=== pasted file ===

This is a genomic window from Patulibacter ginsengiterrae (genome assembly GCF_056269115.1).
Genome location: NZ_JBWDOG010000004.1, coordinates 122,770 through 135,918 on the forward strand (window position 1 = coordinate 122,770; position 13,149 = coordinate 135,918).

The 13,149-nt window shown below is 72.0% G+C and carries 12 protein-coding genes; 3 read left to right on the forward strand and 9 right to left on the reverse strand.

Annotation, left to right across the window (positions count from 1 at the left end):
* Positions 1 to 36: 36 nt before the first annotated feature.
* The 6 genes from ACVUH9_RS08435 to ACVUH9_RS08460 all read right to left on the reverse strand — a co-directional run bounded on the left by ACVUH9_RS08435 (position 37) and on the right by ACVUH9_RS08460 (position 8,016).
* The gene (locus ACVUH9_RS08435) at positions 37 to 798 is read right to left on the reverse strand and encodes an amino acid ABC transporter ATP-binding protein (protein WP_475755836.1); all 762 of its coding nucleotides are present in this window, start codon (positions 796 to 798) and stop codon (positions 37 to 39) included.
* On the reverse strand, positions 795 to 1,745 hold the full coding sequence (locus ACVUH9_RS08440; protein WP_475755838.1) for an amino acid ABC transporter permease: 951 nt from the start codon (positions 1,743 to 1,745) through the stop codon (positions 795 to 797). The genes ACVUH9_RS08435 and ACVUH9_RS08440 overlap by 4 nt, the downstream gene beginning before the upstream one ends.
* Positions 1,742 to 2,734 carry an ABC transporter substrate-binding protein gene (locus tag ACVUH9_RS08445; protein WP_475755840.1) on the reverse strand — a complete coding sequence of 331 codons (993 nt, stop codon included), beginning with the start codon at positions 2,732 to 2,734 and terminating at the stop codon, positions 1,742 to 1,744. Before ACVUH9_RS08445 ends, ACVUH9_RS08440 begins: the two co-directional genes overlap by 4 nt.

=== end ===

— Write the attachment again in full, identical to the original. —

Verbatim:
This is a genomic window from Patulibacter ginsengiterrae (genome assembly GCF_056269115.1).
Genome location: NZ_JBWDOG010000004.1, coordinates 122,770 through 135,918 on the forward strand (window position 1 = coordinate 122,770; position 13,149 = coordinate 135,918).

The 13,149-nt window shown below is 72.0% G+C and carries 12 protein-coding genes; 3 read left to right on the forward strand and 9 right to left on the reverse strand.

Annotation, left to right across the window (positions count from 1 at the left end):
* Positions 1 to 36: 36 nt before the first annotated feature.
* The 6 genes from ACVUH9_RS08435 to ACVUH9_RS08460 all read right to left on the reverse strand — a co-directional run bounded on the left by ACVUH9_RS08435 (position 37) and on the right by ACVUH9_RS08460 (position 8,016).
* The gene (locus ACVUH9_RS08435) at positions 37 to 798 is read right to left on the reverse strand and encodes an amino acid ABC transporter ATP-binding protein (protein WP_475755836.1); all 762 of its coding nucleotides are present in this window, start codon (positions 796 to 798) and stop codon (positions 37 to 39) included.
* On the reverse strand, positions 795 to 1,745 hold the full coding sequence (locus ACVUH9_RS08440; protein WP_475755838.1) for an amino acid ABC transporter permease: 951 nt from the start codon (positions 1,743 to 1,745) through the stop codon (positions 795 to 797). The genes ACVUH9_RS08435 and ACVUH9_RS08440 overlap by 4 nt, the downstream gene beginning before the upstream one ends.
* Positions 1,742 to 2,734 carry an ABC transporter substrate-binding protein gene (locus tag ACVUH9_RS08445; protein WP_475755840.1) on the reverse strand — a complete coding sequence of 331 codons (993 nt, stop codon included), beginning with the start codon at positions 2,732 to 2,734 and terminating at the stop codon, positions 1,742 to 1,744. Before ACVUH9_RS08445 ends, ACVUH9_RS08440 begins: the two co-directional genes overlap by 4 nt.